Subscribe  Contact Us

A partnership proposal for UK towns, cities and counties

Every street should have a ‘Street Association’.  Run by a small group of residents, streets that are ‘as one’ in this way have become friendly, supportive and even loving communities. Hasn’t the pandemic taught us how necessary that can be – and, actually, how positive and delightful it is, even when it’s not strictly necessary?  Street Associations typically put on things like a Christmas party for the kids on the street, a quiz night for the adults, or a picnic, curry evening, trip, BBQ etc.  The result?  A transformation is achieved!  Isolation is truly addressed.  Fun is had, new friendships flourish, people smile, stop for a chat, help one another and feel they really belong.  Ethnic groups come together, as do the generations (see impact and evaluations for details).  

How does an Street Association get started?  Following the 2020 experience of the ‘Lock-down spirit’ all over the nation, we have a unique opportunity, as so many people will remember that burst of community spirit and want to see it last.  What is needed is a catalyst to help local streets to come together again as one.  Community-based organizations (such as churches and community centres) are positioned to take the lead at the most local level, as part of a big partnership.

This is how it works.  The local authority and key stakeholders come together to form the partnership.  In the borough of Dudley, where As One was recently launched, 50 churches of all denominations are already taking part, along with over 50 schools, the Dudley Interfaith Network, GP surgeries, many businesses, the council and others. 

A high profile

Next, banners go up.  In the case of Dudley, 400 large banners have gone up across the borough, displaying the As One logo and the message, ‘Fill your street with friendliness’, as pictured below.  

‘You can’t miss it’.  

The local web address (www.as-one.uk/dudley) takes you to a video introducing Street Associations, inviting ‘champions like you’ to help their own street enjoy community spirit long-term.

Local events

But it’s bringing people together at the very local level that makes the real difference.  When the pandemic allows, participating neighbourhood organisations deliver an invitation letter to local streets using the well-known As One brand as a letterhead, saying ‘you’ve seen the banners; we thought we’d see what we can do to boost friendliness right here. Come to a tea party’.  They will come.  We know that because we tried it out six times in the context of a 2018 Birmingham-wide campaign (called ‘Permission to Smile’, with 900 banners across the city) and it really worked!

There is space for a local slogan and a local web identity, as part of a national movement.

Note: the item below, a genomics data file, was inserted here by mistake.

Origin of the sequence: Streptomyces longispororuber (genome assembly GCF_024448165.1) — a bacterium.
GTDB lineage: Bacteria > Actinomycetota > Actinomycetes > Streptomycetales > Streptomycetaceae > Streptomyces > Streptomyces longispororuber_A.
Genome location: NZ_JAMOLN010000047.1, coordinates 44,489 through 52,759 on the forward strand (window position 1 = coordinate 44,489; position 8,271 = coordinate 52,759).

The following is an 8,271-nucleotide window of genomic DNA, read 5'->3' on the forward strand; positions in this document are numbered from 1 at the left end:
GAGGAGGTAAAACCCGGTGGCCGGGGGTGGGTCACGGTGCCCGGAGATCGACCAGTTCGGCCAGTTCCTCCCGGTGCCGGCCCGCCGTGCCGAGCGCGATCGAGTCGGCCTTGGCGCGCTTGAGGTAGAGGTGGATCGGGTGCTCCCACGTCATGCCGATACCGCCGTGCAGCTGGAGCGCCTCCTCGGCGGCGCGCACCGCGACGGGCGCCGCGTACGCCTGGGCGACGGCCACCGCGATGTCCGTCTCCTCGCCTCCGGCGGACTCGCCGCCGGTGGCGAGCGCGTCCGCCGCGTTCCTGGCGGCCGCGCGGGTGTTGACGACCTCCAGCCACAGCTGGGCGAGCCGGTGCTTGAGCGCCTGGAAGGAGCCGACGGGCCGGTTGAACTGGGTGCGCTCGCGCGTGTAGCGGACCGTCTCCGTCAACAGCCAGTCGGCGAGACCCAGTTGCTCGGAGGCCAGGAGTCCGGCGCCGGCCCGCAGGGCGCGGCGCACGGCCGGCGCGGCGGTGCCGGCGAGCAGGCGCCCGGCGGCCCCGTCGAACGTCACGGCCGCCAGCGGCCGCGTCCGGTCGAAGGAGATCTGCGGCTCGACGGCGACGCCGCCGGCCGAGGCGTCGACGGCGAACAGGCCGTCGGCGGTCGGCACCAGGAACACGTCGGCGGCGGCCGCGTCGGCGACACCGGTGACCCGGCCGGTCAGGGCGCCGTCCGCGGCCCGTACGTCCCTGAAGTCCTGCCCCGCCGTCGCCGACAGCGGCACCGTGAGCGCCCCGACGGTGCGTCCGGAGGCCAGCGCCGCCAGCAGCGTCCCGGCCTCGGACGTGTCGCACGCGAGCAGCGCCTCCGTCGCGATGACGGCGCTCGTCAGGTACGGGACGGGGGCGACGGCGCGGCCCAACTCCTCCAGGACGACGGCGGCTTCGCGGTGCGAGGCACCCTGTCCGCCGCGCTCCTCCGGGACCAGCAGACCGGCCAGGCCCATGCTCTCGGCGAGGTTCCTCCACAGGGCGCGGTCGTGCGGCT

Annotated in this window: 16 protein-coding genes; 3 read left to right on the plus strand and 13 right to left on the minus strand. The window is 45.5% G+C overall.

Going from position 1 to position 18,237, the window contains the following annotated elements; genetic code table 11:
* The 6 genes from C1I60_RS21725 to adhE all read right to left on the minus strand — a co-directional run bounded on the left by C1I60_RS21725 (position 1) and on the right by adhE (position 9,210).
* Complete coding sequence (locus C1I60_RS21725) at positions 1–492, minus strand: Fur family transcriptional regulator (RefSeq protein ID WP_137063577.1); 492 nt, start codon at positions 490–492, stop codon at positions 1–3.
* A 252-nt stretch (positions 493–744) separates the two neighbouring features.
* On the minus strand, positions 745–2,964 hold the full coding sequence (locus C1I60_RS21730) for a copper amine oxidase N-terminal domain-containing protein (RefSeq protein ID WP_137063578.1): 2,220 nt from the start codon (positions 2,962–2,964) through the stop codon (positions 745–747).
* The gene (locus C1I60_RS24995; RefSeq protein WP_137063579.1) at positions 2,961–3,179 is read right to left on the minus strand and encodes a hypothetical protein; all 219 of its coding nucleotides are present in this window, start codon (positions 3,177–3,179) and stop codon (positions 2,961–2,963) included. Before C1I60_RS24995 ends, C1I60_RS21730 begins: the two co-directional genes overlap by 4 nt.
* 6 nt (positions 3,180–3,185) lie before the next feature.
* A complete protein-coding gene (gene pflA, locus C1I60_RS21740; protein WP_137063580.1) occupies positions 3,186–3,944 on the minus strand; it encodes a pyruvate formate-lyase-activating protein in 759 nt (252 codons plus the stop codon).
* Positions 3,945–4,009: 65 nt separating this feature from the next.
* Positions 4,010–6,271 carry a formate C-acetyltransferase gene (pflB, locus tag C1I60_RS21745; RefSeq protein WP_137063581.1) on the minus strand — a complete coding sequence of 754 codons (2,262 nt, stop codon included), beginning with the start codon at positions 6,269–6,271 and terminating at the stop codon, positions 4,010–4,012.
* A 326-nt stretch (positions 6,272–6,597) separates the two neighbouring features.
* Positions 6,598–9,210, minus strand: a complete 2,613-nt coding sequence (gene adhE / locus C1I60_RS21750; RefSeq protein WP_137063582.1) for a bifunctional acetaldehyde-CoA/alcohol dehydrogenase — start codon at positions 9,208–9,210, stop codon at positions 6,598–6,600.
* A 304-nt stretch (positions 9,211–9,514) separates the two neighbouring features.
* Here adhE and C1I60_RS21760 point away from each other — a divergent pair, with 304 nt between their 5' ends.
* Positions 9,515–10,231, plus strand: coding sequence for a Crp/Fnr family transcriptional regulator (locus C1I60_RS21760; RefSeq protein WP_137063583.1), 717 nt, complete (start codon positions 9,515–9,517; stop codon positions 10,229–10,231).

The thing to do

On arrival at the tea party, there is a specific table reserved for each street invited, so that near-neighbours sit together, get to know each other and then hear how they could start a Street Association.  

Discussed at the tables, groups of neighbours are able to plan to invite the rest of their street to another gathering (in someone’s home, or maybe under a gazebo), to which many more come, together considering starting a Street Association for their street.   

Generally, it’s a ‘yes’!

When the pandemic first hit and we saw the clapping of the NHS, the WhatsApp groups and volunteering, it became clear that Birmingham’s high profile campaign experience could provide a template – a tried-and-tested ‘methodology’ – for local organisations such as faith groups and others to bring neighbours together to establish something permanent on nearby streets.  

As One – Fill your street with friendliness.  A big partnership. A tea party put on in each neighourhood, leading to Street Associations.  We chose ‘As One’ as a name that expresses the heart of the vision – and a widely-held desire to see a new spirit of friendliness, unity and mutual support embeded, street by street.  

Timing

With the virus still a threat, the tea party (or ‘back together celebration’) should probably happen next spring.  We now need to get the partnership in place, to be ready.  

We also suggest that, when the time comes, local partners consider first putting on a community memorial service, probably outdoors and just for the very local neighbourhood, focusing on everything that so many have been through, including bereavement, isolation, anxiety, loss of income, home-schooling – and helping local people find a measure of peace and ‘closure’ from all sorts of traumas.  Then, a week or so later, the tea party.  

This is gathering support all over the UK, with 15 local authority areas (so far, including boroughs, cities and counties) at various stages of taking it forward, and many more considering following suit.  Why not find out more, get in touch with us and see whether and how a partnership might be built where you are? We are here to help you.

We also stand ready to provide all the materials, mentoring, clear ‘how to’ guides both for organizers and for volunteers (all based on our Birmingham experience), along with suggested talks for key events, all designs, help in presenting the vision to local partners, as well as managing social networking and more.  

Together, we can turn what has been something of a nightmare for so many people into a once-in-a-generation opportunity to re-establish friendliness, kindness and an enjoyment of genuine, supportive community where you live.

 

Thanks for your support